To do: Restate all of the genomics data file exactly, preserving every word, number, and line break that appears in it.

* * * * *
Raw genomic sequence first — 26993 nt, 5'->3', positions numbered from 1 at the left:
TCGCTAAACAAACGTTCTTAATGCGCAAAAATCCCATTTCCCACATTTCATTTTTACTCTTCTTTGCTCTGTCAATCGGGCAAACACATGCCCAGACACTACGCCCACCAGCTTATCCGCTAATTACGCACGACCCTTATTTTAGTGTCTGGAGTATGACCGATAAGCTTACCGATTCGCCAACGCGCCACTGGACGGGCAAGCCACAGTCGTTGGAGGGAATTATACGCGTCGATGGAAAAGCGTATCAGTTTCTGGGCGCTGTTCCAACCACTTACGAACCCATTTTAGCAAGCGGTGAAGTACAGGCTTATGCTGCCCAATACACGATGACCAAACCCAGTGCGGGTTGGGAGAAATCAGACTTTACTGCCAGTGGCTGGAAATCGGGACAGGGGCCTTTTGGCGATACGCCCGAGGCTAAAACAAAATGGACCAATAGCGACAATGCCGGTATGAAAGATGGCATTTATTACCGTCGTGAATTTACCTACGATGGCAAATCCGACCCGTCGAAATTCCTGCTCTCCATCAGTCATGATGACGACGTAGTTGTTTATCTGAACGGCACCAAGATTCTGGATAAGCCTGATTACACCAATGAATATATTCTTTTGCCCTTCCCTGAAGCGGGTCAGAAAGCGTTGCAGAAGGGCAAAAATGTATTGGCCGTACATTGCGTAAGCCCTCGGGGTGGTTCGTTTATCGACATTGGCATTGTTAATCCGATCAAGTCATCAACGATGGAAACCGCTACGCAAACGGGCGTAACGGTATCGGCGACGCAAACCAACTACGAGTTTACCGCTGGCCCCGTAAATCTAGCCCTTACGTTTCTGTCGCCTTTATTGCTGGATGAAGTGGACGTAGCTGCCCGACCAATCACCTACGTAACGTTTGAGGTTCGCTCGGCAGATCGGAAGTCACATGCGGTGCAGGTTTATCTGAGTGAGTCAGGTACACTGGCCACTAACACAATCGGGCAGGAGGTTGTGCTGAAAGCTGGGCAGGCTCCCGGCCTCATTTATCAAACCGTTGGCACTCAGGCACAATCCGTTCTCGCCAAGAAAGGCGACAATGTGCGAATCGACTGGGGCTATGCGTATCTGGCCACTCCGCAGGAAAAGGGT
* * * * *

Raw genomic sequence first — 26993 nt, 5'->3', positions numbered from 1 at the left:
TCGCTAAACAAACGTTCTTAATGCGCAAAAATCCCATTTCCCACATTTCATTTTTACTCTTCTTTGCTCTGTCAATCGGGCAAACACATGCCCAGACACTACGCCCACCAGCTTATCCGCTAATTACGCACGACCCTTATTTTAGTGTCTGGAGTATGACCGATAAGCTTACCGATTCGCCAACGCGCCACTGGACGGGCAAGCCACAGTCGTTGGAGGGAATTATACGCGTCGATGGAAAAGCGTATCAGTTTCTGGGCGCTGTTCCAACCACTTACGAACCCATTTTAGCAAGCGGTGAAGTACAGGCTTATGCTGCCCAATACACGATGACCAAACCCAGTGCGGGTTGGGAGAAATCAGACTTTACTGCCAGTGGCTGGAAATCGGGACAGGGGCCTTTTGGCGATACGCCCGAGGCTAAAACAAAATGGACCAATAGCGACAATGCCGGTATGAAAGATGGCATTTATTACCGTCGTGAATTTACCTACGATGGCAAATCCGACCCGTCGAAATTCCTGCTCTCCATCAGTCATGATGACGACGTAGTTGTTTATCTGAACGGCACCAAGATTCTGGATAAGCCTGATTACACCAATGAATATATTCTTTTGCCCTTCCCTGAAGCGGGTCAGAAAGCGTTGCAGAAGGGCAAAAATGTATTGGCCGTACATTGCGTAAGCCCTCGGGGTGGTTCGTTTATCGACATTGGCATTGTTAATCCGATCAAGTCATCAACGATGGAAACCGCTACGCAAACGGGCGTAACGGTATCGGCGACGCAAACCAACTACGAGTTTACCGCTGGCCCCGTAAATCTAGCCCTTACGTTTCTGTCGCCTTTATTGCTGGATGAAGTGGACGTAGCTGCCCGACCAATCACCTACGTAACGTTTGAGGTTCGCTCGGCAGATCGGAAGTCACATGCGGTGCAGGTTTATCTGAGTGAGTCAGGTACACTGGCCACTAACACAATCGGGCAGGAGGTTGTGCTGAAAGCTGGGCAGGCTCCCGGCCTCATTTATCAAACCGTTGGCACTCAGGCACAATCCGTTCTCGCCAAGAAAGGCGACAATGTGCGAATCGACTGGGGCTATGCGTATCTGGCCACTCCGCAGGAAAAGGGT